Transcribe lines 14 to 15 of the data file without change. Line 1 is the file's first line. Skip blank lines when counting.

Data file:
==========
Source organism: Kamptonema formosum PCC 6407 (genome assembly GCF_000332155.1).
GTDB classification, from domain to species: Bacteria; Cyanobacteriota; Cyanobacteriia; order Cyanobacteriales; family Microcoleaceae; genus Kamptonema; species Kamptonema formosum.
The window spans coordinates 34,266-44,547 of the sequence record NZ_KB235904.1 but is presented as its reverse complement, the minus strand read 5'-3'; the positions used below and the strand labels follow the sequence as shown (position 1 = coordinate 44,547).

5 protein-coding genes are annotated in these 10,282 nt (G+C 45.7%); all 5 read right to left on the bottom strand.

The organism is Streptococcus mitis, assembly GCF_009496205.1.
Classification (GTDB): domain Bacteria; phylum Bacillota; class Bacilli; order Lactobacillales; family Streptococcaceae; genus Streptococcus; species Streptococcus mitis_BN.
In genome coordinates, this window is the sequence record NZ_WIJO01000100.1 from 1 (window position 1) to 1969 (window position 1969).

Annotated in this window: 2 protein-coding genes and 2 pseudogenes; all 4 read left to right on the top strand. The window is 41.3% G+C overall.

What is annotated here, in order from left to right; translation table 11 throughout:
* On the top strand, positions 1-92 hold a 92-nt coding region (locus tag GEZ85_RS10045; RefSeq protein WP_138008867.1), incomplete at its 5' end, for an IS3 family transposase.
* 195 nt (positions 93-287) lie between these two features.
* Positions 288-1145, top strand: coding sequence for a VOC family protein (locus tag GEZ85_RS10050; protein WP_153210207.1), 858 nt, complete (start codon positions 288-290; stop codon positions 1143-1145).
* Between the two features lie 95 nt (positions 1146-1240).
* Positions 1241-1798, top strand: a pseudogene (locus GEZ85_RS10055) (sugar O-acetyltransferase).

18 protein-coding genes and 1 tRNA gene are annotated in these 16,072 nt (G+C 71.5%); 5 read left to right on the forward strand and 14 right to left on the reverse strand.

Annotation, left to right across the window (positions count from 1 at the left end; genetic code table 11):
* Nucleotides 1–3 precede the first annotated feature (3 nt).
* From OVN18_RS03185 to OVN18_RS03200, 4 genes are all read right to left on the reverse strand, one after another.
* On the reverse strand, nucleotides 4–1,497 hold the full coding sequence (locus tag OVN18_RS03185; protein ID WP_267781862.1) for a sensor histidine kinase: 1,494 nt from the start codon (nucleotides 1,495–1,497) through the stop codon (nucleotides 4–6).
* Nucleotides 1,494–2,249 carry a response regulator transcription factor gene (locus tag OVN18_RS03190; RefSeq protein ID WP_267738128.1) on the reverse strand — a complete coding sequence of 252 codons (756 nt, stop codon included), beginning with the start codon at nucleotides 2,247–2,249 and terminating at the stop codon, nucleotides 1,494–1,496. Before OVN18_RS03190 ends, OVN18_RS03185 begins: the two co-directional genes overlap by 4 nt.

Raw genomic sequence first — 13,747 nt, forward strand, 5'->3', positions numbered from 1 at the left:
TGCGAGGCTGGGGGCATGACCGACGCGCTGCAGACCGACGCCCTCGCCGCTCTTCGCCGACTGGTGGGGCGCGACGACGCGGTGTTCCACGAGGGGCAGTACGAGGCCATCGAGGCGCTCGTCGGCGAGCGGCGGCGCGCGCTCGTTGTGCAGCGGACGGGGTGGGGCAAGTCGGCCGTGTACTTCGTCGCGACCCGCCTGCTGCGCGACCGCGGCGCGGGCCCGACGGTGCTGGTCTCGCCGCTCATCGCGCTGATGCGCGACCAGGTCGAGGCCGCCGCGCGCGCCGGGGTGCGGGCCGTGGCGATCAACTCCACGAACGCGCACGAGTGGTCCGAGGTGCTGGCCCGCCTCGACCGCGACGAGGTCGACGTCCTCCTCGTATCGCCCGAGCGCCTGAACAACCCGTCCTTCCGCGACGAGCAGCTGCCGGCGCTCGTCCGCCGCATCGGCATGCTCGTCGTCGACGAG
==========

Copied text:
* Positions 1241-1798, top strand: a pseudogene (locus GEZ85_RS10055) (sugar O-acetyltransferase).

18 protein-coding genes and 1 tRNA gene are annotated in these 16,072 nt (G+C 71.5%); 5 read left to right on the forward strand and 14 right to left on the reverse strand.